If you are a restaurant owner or managing a popular restaurant chain, then read on. Intellectual property protection for restaurants and food chains does not start and end with registering your restaurant’s trademark. Protecting and registering intellectual property can increase the valuation of the company not just in the accounting books, but increases brand stability and brand perception in long run. In case, you are planning for an IPO or want to raise money from venture capitals, having registered IPs can be helpful to draw the attention of potential investors that you are really serious about your business.
Protecting Brand Identity
One of the primary IP protections that a restaurant can avail of is registering its trade name and logo as a trademark. In most cases the logo or the name of the restaurant is determined by a public relation or marketing agency taking into consideration the customer considerations and perceptions. However, it is advisable to take advice from a lawyer, who can tell you about existing registered trademarks or potential stability of the mark as a good trademark. Many restaurant owners might be tempted to name their restaurant after their surname or anyone in the family, but a trademark like “Khosla’s” or “Tanisha’s” is a very weak and might be hard to contest in case of use by another restaurant. A trademark should ideally be fanciful (madeup names like “bluO”) or arbitrary (unrelated with the service or goods, for example “Vapour”, “Route 04”, “The Flying Saucer Cafe” for restaurants or cafes). Suggestive names for restaurants or having names in foreign languages or names of towns of foreign places (though not the major cities like Paris, Amsterdam, London, etc) in combination with other words can also be a safe choice like “Zerzura” (a mythical city or oasis in Egypt).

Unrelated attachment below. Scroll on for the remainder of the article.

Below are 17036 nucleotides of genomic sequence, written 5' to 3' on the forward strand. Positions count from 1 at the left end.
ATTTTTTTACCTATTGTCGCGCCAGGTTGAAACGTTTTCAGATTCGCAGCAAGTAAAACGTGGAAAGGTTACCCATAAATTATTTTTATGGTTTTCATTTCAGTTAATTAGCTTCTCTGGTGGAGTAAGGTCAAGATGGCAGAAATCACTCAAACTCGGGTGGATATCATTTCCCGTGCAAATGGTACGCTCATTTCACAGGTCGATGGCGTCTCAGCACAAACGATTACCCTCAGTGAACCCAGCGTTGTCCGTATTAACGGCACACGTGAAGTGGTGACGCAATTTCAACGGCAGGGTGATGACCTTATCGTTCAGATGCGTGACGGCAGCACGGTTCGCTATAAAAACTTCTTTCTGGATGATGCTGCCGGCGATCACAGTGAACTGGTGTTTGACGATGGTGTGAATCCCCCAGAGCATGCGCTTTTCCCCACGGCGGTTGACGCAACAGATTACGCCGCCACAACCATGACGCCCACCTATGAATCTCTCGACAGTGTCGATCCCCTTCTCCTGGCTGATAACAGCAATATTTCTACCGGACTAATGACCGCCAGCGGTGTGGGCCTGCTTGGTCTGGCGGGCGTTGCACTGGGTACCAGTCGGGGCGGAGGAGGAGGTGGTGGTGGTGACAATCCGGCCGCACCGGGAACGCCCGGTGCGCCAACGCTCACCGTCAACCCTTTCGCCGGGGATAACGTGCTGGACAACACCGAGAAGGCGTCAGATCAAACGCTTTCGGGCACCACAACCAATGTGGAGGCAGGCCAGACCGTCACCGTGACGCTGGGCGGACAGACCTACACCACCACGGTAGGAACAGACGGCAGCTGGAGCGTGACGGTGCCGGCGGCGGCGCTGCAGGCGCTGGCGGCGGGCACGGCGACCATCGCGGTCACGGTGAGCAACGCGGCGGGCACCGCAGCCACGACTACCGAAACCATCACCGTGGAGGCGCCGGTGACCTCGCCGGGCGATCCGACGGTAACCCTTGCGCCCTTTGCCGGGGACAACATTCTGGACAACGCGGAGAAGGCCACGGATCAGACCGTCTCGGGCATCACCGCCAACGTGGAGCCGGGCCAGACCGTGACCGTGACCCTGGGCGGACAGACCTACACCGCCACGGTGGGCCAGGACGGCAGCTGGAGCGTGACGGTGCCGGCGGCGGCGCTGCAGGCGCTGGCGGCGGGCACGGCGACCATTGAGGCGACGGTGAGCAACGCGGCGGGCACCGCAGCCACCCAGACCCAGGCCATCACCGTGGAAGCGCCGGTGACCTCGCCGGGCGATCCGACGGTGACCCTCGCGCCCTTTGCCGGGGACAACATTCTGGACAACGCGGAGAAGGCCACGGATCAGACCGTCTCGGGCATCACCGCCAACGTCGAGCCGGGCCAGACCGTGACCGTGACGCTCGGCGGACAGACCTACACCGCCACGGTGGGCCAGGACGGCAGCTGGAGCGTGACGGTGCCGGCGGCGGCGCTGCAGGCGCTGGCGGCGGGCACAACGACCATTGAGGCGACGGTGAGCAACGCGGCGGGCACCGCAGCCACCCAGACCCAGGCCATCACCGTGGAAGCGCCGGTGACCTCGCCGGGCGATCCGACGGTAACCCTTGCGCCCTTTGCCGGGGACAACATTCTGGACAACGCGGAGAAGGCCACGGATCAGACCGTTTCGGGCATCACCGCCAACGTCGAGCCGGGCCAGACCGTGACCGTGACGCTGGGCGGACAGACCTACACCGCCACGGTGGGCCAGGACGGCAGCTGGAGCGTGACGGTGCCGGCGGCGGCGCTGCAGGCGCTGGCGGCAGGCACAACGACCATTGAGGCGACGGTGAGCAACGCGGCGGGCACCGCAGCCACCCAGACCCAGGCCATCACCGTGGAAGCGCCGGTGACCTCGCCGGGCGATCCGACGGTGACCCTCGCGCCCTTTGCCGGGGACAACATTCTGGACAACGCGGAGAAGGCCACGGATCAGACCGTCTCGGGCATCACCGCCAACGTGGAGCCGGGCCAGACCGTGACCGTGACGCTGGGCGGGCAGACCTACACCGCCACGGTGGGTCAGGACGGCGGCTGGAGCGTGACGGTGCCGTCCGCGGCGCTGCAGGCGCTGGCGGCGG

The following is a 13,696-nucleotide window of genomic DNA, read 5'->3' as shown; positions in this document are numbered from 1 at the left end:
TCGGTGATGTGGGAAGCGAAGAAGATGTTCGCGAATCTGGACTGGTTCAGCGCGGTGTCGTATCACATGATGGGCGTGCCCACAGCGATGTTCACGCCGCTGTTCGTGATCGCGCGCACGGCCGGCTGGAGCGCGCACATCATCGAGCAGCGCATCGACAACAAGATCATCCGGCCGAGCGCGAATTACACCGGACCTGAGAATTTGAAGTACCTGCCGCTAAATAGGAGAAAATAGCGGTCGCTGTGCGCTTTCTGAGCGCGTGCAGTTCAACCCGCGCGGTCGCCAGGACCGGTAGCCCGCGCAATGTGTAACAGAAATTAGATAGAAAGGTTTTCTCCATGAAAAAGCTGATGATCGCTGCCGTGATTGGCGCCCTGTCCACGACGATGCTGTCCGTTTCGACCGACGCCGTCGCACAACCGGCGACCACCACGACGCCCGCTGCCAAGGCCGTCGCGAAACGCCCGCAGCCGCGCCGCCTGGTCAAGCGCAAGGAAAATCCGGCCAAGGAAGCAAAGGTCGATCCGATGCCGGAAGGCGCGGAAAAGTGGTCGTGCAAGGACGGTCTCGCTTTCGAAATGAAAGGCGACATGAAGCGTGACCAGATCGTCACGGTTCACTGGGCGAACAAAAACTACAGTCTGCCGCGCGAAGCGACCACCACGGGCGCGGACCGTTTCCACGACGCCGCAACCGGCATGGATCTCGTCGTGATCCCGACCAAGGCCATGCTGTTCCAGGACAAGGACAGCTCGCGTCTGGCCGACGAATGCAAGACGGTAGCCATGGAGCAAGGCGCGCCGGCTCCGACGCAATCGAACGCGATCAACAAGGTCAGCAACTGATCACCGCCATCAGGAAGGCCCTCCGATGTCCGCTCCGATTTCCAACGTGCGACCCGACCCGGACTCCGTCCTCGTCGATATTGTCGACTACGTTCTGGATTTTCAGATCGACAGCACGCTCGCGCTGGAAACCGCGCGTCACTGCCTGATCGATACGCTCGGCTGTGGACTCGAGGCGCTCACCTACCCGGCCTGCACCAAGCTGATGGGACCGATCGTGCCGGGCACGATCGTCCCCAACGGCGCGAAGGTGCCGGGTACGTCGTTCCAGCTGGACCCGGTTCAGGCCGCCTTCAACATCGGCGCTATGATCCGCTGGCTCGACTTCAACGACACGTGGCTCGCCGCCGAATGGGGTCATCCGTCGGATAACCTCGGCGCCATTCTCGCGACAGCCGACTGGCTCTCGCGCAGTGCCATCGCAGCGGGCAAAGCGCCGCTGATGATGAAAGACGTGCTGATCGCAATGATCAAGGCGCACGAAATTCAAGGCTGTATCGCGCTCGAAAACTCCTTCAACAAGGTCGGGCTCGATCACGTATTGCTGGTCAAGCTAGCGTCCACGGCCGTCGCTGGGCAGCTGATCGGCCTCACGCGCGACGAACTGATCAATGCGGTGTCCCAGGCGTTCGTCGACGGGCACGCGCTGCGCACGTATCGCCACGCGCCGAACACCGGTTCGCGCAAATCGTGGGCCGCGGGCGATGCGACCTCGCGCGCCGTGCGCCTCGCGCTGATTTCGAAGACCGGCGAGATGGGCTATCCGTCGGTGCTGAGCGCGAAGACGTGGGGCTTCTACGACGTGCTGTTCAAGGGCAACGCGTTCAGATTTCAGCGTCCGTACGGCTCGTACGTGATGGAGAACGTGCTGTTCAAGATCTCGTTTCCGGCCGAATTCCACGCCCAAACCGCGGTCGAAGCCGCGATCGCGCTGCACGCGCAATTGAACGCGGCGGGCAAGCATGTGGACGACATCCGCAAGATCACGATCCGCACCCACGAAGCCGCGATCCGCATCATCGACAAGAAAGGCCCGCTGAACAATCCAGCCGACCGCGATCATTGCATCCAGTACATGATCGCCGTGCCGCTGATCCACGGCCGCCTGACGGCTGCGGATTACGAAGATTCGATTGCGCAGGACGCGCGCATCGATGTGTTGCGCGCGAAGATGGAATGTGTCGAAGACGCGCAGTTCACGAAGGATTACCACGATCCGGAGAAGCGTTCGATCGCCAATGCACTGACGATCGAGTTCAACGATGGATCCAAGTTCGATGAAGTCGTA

You must have spent a lot on getting the catchy and uber cool look of your restaurant chains, but someone else opens a store in the same locality copying the minute details of your restaurant. What are your options? Do you know you can even protect your restaurant chain’s unique interior decor? The store design can consist of unique colour combinations, custom furniture and other store decors, which can be helpful for advertisement and creating customer recognition and association with the brand. Store designs can be protected as trade dress under certain circumstances like longer use, consistency and uniqueness. Trade dress protection initially was granted to protect the “look and feel” of packaging of a product. However, the Courts have expanded the meaning of trade dress and applied “look and feel” test to protect store and restaurant interior decors and looks. For example, Cafe Coffee Day (CCD) outlets have a very unique colour combination and similar looking furniture in all the stores, which can be easily identified and distinguished even without the logo and name CCD written anywhere. Such distinguished interior setup and formats may be protected as trade dress.
In the current world, having a website for any organisation is a must. Domain names are considered to be trademark, and you can file a trademark infringement suit against anyone who uses your restaurant’s name as a domain name for fraudulent purpose. It is suggested that you must book your domain name even before launching your restaurant.